MEADVILLE, Pa., Nov. 3 /PRNewswire/ -- "Young voters and back, and politicians will ignore them at their peril," says Political Science Professor Daniel M. Shea. According to figures released this morning by the Center for Information and Research on Civic Learning and Engagement (CIRCLE), during this election young voter turnout is the highest it has been in more than a decade. CIRCLE reports that at least 20.9 million Americans under the age of 30 voted in 2004, an increase of 4.6 million compared to 2000. The percentage of eligible young people who voted (the turnout rate) also increased, CIRCLE says, from about 42.3% to approximately 51.6%. For Shea, who directs Allegheny College Center for Political Participation, CIRCLE's early numbers confirm his expectations for this year's turnout and offer compelling evidence that his efforts, along with those of colleagues around the country who are committed to encouraging greater political engagement among young Americans, are paying off. "I'm convinced that we've turned the corner and that young Americans will continue to be important players in the electoral process," says Shea. "We'll have to wait a bit for more data, but I'm also convinced that young Americans participated in campaign efforts at record levels. Both campaigns relied heavily on young activists. They were there, in the trenches, and it was great to see." As for the losing side: "The trick, of course, to sustaining enthusiasm will be in convincing the many young Kerry supporters that their efforts were not in vain, that they made a difference. If they can take their passion and create long-term organizations, they will be a force to reckon with."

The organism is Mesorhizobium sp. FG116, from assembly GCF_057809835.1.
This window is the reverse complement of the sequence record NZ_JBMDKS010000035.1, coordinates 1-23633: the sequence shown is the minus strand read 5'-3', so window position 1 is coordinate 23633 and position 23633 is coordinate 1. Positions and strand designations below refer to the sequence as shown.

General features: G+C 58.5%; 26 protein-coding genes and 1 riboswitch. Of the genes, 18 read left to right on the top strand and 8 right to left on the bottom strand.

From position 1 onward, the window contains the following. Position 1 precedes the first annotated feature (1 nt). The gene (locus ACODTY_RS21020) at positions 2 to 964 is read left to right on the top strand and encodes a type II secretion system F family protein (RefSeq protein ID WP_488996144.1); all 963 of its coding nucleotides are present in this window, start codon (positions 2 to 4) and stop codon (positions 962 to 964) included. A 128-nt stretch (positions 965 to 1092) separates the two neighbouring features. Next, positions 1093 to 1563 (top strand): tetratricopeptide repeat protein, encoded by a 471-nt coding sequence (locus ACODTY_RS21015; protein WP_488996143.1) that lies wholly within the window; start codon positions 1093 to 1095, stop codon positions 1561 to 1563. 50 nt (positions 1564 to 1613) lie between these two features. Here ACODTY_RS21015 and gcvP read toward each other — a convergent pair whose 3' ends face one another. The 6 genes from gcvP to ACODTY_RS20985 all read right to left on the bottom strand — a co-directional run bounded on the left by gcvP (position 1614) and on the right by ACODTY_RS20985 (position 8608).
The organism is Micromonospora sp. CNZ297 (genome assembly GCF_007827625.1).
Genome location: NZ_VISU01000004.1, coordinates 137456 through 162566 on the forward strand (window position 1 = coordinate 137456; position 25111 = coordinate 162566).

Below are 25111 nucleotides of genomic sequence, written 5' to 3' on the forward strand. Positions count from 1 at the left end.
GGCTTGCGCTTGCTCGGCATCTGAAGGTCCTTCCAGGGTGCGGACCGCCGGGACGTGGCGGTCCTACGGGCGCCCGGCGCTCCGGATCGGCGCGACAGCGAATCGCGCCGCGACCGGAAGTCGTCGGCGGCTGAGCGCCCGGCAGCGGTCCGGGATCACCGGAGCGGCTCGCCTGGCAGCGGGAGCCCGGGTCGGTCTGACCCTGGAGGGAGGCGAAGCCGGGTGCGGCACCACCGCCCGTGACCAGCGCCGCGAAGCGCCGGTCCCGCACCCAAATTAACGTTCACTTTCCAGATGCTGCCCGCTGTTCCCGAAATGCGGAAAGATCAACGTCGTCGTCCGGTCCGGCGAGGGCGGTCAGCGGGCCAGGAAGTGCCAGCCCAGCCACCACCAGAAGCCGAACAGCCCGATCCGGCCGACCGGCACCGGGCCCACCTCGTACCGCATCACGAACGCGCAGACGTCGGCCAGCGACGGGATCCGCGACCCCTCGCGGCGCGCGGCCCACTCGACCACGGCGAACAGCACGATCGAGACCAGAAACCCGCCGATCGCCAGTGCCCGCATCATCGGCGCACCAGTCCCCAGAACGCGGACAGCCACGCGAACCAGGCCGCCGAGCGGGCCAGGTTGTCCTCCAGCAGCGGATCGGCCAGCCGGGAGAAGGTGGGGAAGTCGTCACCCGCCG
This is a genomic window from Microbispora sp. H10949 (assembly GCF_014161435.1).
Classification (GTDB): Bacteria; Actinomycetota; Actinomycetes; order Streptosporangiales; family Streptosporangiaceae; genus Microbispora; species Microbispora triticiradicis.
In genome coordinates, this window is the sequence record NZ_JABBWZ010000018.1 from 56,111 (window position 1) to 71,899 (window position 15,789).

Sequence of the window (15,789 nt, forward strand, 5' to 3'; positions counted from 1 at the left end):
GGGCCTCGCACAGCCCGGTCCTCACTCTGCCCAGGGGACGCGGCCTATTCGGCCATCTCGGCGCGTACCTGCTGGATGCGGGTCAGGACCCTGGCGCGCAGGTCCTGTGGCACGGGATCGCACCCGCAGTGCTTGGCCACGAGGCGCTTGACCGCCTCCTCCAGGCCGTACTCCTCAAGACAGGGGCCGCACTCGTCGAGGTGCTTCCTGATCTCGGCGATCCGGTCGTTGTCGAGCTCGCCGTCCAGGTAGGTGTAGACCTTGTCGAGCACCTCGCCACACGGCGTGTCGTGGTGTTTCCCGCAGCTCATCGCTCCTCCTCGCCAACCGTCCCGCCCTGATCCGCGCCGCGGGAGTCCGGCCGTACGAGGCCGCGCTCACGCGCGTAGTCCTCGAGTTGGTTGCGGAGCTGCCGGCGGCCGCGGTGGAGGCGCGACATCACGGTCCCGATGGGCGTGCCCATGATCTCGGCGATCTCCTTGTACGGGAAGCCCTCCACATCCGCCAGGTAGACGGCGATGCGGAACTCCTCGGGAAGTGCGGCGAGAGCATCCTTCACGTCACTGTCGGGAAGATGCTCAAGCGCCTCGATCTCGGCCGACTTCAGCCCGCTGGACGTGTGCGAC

SOURCE Allegheny College